For white grapes, we have Fiano, Falanghina, Greco and Coda di Volpe, which is a clone of Trebbiano). We also have red Coda di Volpe and Aglianico. We have 7 hectares of owned vines, then 18 more that we either rent or buy from. For those vines, we have really long contracts - 15 to 20 years long - and the vineyards are worked by old people who are happy to see their grapes being used in this way. We also work most of the vineyards we rent, so it's a collaborative relationship. But in terms of quantity, it also depends on the vintage and how many grapes each plant grows. This year, for example, we had problems with mildew and 2 hectares might produce the grapes of half a hectare.

What has influenced Cantina Giardino's style of farming and producing, and why do you take a low intervention approach?

There's a local traditional vine growing system called 'Raggera Avellinese', named as such because we are in the province of Avellino. You grow the vines like a pergola and it's a system that's impossible to work with machines, so you need to put a lot of effort into cultivating them. The reason for growing them this way was originally to allow for more ground space for cultivating other things. Because the vines are tall, farmers could grow on the ground and middle level beneath them. They also provide shadow for other crops. So it's a method of integrated agriculture and, the viticulture here was - and mainly still is - a family thing. But it's very difficult to find people that have experience of working in this way - we're not sure if we will be able to continue. 

And in terms of the low intervention approach, Daniela and Antonio believe that natural wine is real wine, and they love to drink old wines, made without the use of chemistry. For instance, if you drink a Barolo from the 1940s, it will have had almost nothing added to it. To them, natural wine tastes real and gives them a taste and feeling they love, and because it all started in a garage, not making wines to sell, they didn't need to apply products to increase production or prevent problems, because they were making it for fun. From the very beginning, they had no doubt that this was the path for them.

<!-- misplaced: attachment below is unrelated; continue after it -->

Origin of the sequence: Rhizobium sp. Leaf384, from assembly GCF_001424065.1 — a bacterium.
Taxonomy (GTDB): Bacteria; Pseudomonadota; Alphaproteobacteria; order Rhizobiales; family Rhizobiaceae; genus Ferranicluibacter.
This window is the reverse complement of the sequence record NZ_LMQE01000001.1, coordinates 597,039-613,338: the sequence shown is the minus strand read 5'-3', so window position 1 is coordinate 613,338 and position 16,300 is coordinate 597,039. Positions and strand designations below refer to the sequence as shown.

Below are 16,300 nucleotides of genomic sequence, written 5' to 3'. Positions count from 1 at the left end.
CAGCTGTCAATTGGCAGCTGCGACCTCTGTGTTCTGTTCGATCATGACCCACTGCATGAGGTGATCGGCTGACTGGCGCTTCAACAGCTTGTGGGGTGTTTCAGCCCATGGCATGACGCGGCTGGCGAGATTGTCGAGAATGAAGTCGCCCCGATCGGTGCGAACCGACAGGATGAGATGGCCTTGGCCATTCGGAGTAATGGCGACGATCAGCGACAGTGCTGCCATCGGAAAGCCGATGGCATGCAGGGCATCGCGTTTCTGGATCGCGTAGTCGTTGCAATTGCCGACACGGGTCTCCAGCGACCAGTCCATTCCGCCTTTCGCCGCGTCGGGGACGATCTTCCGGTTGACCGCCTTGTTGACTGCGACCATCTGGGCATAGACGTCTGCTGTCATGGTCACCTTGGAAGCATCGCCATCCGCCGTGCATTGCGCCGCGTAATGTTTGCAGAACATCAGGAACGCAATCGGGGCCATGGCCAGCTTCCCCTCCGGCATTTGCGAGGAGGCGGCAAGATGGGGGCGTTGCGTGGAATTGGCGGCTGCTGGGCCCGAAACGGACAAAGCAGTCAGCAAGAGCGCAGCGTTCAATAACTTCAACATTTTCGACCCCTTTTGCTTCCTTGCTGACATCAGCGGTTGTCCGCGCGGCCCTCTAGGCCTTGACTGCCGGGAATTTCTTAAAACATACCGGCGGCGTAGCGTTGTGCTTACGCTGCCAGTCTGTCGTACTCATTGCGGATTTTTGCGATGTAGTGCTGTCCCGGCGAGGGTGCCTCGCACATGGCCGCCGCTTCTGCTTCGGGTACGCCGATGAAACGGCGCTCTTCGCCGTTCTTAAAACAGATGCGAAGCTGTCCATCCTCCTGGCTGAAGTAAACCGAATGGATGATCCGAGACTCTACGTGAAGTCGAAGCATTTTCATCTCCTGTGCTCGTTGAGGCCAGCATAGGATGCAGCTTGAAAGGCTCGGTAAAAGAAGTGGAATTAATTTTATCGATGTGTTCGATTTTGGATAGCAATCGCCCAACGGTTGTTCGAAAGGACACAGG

They initially started using a small quantity of sulfites. But, to export to Japan and a number of countries in Asia, deep analysis is required. In February 2006, they analysed a selection of wines from 2003 and 2004, and realised the sulfur they had added was already gone. You use sulfur to protect the wine and it should still be there in 2-5 years in order to keep protecting it. They realised the small quantity they were using was pointless, so from that point on haven't used any sulfites in their wines. They had also tried a lot of wines without sulfur and loved them, so it just made sense. And they still keep incredibly well - the other day, we had a bottle from 2009 and it was crazy, really deep and evolved. 

What's the average age of the vines you work with?

We have some from 2015, as we did some replanting of single plants at that time, but most of them are 50, 70 or 90 years old. We also have some pre-phylloxera vines. A lot of them we took over from old people, who chose not to use pesticides or herbicides as they're too expensive, so they're really clean plants.

Visit Cantina Giardino's RAW WINE profile to learn more about the winery and discover which RAW WINE fairs they're pouring at soon.